Round-Up of Global News In Health and Complementary Medicine

Monthly Archive

News Beginning Wk 17 Sept 2001

Arthritis Linked To Hair Dye

There were growing concerns this week about the link between hair dyes and arthritis. A new report suggests that women who dye or bleach their hair regularly could be at an increased risk of developing the disease. Medical scientists based in Sweden conducted a survey of more than 400 people with the condition as well as over 800 healthy people. They asked questions about people’s lifestyle, illnesses, allergies and stress. They found that women who had used hair dye or bleach for 20 years were twice as likely to develop rheumatoid arthritis than those who did not dye their hair. It is thought that chemicals in the products may affect the immune system.

Daily Mail

No Fry-Ups For Lorry Drivers

New EU legilastion will hit truckers hard it was reported this week. It really is a case of shape up or ship out – particularly when it comes to those traditional roadside meals. Lorry drivers will now have to undergo regular health checks, including cholesterol and blood pressure tests, if they are to be allowed to drive on the Continent. This might mean that some drivers will have to substitute their morning fry-up for, say, a healthier fruit and cereal breakfast instead. The new EU legislation requires that they also take a 420-hour course to learn about healthy eating, road rules in different countries and to get practical advice about their vehicles.

The Daily Telegraph

Pain Linked To Cancer

A strong link between pain and cancer prediction was announced this week. Scientists have found that people who experience pain regularly are twice as likely to die from cancer, compared to people who do not experience pain. One survey analysed reports of pain from 6600 adults between the ages of 18 and 85: it found that nearly 50 per cent had pain in a part of their body, about 15 per cent had pain all over and the rest experienced no pain at all. Eight years later, 654 of these people had died and a group of scientists from Manchester University analysed the causes of their death. They discovered that the people who reported regional and general pain had both a higher death rate and a higher probability of having died from cancer. Analysts think the results indicate that pain may be an early symptom of undiagnosed cancer.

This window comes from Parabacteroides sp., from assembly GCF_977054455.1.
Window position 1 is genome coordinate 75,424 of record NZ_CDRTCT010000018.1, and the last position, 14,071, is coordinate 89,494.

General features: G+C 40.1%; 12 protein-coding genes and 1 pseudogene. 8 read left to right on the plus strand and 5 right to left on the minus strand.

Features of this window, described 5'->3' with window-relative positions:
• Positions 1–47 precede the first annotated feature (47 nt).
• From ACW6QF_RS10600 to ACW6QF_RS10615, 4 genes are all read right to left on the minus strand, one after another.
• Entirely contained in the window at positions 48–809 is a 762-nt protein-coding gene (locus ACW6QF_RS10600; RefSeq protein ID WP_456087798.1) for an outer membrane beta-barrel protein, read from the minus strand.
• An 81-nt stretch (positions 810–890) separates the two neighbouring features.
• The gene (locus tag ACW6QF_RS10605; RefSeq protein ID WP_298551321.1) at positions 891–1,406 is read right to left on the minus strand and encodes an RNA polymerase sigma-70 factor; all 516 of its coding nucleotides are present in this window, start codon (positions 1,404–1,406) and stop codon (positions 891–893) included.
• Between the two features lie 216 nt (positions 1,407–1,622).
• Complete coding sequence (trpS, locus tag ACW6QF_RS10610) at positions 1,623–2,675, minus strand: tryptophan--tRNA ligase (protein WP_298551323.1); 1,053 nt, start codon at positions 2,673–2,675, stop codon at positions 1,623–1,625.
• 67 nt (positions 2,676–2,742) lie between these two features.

The Daily Telegraph

Elderly At Risk From Anti-Depressants

Research from Canada has highlighted a possible link between anti-depressants, for instance Seroxat, and gut bleeds in the elderly. According to reports, the researchers found that anti-depressants known as selective seratonin reuptake inhibitors (SSRIs) were linked to a risk of gastrointestinal bleeding in elderly patients. The more powerful the drug the higher the risk is said to be.

The Daily Express

New Health Insurance Plan

Norwich Union Healthcare revealed its plans for a shake up of healthcare in the UK this week, including the introduction of a radical new health insurance scheme. Under the new scheme, everyone would pay premiums based on his/her salary and insurers would be obliged to accept all interested applicants, regardless of the state of their health. Everyone would be required to carry ‘stakeholder’ insurance and the amount paid in income tax would decrease. All insurers nationwide would offer the same, pre-agreed, package of care and clients would be free to choose their insurance company and free to buy extra services if required.

The Daily Telegraph

Massive Food Waste In Hospitals

Anyone who has ever been a patient a hospital will recognise the subject of our last news story this week. A new report by the Audit Commission, published this week, has highlighted the immensity of food waste and poor food provision in the NHS. According to the Commission one in three NHS hospitals fails to make sure that patients get the food they need. Meals are regularly served cold and inedible, while elderly patients are rarely assisted at meal times. Up to 40 per cent of NHS patients are malnourished, according to the Government’s public spending watchdog, and more than a third of dieticians believe the choice of hospital food is inadequate. Sir Andrew Foster, Controller of the Audit Commission, comments: ‘There is a big need to improve. Around a third of trusts need to better manage their resources.’

The Sunday Telegraph


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